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Thanksgiving Day 2009: Turkey Facts

Turkey Facts

At the heart of the celebration of Thanksgiving is the idea of 'giving thanks' but the main attraction of this festival is the tradition of family gathering for sharing the Thanksgiving dinner and eating turkey on this holiday. It is well known that the turkey has a delicious history and it is considered as the favorite bird of the Americans. But there are even more interesting and fun facts about this bird, which can surprise you. Here we are with our collection of various facts about turkey as Turkey Trivia.

Turkey Trivia
Turkeys originated in North and Central America.
Usually the turkeys are found in hardwood forests with grassy areas but they are capable of adapting themselves to different habitats.
Turkeys spend the night in trees.
You can easily see a turkey on a warm clear day or during light rain.

Turkeys fly to the ground at first light and feed until mid-morning. Feeding resumes in mid-afternoon.

Turkeys start gobbling before sunrise and generally continue through most of the morning.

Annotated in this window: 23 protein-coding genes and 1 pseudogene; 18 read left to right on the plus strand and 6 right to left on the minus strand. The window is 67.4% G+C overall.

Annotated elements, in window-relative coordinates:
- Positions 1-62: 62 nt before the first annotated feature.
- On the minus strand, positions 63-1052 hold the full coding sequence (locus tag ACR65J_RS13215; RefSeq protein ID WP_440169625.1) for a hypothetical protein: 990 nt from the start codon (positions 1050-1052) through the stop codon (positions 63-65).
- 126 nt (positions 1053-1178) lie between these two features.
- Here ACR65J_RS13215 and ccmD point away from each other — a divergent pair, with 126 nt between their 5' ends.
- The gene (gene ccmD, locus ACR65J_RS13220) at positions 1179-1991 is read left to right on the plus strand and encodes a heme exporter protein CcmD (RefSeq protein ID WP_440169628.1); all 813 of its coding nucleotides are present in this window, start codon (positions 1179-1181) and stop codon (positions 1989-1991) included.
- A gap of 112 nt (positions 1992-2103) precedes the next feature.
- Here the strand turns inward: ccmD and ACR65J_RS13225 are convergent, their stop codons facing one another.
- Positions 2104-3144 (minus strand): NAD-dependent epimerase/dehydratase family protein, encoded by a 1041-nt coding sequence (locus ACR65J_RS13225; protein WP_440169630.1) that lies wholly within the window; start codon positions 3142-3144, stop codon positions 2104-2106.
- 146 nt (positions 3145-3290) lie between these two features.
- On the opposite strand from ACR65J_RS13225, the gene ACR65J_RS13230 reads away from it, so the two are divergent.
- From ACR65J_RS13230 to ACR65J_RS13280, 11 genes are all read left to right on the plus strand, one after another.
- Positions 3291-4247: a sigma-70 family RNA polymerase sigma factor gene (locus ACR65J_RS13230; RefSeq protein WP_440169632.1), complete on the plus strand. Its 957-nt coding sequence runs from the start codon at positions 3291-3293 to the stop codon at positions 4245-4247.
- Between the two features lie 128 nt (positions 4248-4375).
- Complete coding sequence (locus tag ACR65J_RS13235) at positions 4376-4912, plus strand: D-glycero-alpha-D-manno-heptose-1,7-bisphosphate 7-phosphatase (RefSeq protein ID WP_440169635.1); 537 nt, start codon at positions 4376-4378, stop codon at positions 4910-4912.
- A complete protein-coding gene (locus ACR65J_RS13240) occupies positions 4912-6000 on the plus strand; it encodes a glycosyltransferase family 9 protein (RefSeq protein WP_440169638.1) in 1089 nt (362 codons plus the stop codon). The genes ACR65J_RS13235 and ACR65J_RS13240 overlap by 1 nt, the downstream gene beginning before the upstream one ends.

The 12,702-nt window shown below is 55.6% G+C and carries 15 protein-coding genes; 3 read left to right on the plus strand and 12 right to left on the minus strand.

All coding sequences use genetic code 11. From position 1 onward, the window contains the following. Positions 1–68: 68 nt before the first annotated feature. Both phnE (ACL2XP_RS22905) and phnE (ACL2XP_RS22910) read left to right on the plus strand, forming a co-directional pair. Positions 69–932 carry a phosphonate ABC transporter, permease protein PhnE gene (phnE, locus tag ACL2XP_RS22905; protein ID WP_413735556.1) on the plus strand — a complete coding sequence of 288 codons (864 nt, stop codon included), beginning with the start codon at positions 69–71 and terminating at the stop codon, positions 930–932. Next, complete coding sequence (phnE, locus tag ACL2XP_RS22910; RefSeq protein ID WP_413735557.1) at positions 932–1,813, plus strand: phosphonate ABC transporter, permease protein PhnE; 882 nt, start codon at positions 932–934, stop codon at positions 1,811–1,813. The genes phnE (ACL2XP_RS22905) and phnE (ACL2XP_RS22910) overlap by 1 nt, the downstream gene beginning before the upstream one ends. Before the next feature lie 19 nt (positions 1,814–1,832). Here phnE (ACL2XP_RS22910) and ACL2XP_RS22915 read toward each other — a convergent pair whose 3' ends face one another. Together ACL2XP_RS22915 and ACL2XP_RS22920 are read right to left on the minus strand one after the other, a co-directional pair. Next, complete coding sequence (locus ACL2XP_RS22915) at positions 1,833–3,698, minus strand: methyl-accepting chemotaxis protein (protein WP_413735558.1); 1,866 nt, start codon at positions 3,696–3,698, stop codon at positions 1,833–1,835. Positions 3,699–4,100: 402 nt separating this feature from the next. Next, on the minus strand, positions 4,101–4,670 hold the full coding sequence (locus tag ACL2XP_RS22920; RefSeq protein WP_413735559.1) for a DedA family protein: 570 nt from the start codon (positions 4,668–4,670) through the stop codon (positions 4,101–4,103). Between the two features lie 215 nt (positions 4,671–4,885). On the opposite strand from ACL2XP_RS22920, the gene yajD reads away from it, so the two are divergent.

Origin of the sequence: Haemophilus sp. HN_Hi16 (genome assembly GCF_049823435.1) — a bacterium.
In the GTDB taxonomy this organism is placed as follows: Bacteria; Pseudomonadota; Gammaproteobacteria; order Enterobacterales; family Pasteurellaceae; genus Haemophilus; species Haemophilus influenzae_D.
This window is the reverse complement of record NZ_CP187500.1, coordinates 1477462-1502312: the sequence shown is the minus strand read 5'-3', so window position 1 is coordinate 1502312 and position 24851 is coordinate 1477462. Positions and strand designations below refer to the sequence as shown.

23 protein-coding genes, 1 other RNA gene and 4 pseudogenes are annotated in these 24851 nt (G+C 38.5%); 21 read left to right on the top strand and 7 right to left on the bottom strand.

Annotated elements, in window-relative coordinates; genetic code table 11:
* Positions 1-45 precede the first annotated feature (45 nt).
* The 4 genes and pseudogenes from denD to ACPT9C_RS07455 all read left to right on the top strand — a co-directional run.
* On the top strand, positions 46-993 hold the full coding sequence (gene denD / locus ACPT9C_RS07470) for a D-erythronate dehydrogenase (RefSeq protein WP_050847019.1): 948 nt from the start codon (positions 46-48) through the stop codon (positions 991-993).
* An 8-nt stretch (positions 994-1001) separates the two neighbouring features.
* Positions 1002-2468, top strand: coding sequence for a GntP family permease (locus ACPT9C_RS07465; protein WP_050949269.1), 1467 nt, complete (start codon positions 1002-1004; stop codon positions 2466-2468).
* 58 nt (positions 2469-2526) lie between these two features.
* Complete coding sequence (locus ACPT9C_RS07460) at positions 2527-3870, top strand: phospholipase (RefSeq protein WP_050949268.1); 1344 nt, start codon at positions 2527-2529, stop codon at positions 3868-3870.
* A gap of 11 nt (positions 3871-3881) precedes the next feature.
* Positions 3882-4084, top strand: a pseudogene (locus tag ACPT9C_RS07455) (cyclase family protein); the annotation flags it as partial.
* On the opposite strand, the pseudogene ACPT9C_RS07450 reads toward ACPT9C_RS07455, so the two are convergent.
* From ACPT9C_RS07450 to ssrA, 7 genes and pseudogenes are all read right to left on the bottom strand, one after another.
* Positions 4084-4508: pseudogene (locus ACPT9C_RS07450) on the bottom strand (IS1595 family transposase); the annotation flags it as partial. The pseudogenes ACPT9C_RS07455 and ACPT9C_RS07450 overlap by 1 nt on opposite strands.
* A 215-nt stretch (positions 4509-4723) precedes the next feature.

The field of vision of wild turkey is so good that it is about 270 degrees.

The wild turkey has excellent hearing.

A spooked turkey can run at speed up to 20 miles per hour.

A wild turkey can run at speed of up to 25 miles per hour.

A wild turkey can fly for short distances at up to 55 miles per hour.

Domesticated turkeys or the farm-raised turkeys cannot fly.

Turkeys were one of the first birds to be domesticated in the America.

The male turkeys are called 'tom', the female turkeys are called 'hen' and the baby turkeys are called 'poult'.

The male turkeys gobble whereas female turkeys make a clicking noise.

The male turkeys gobble to attract the female turkeys for mating. The gobble is a seasonal call made during the spring and fall.

A mature turkey generally has around 3,500 feathers. The Apache Indians considered the turkey timid and wouldn't eat it or use its feathers on their arrows.

According to an estimate, during the Thanksgiving holiday more than 45 million turkeys are cooked and around 525 million pounds of turkey is eaten.

About ninety-five percent of American families eat turkey on the Thanksgiving Day whereas fifty percent eat turkey on Christmas holiday.

Almost fifty percent of Americans eat turkey at least once every 2 weeks.

According to the National Turkey Federation about twenty-four percent of Americans purchase fresh turkeys for Thanksgiving and seventy percent purchase frozen turkeys.

North Carolina is the number one producer of turkeys. It produces around 61 million turkeys per year. Minnesota and Arkansas are second and third number producers of turkey.

The part of the turkey that is used in a good luck ritual is known as the 'wishbone'.

The red fleshy growth from the base of the beak that hangs down over the beak is called 'snood'. It is very long on male turkeys.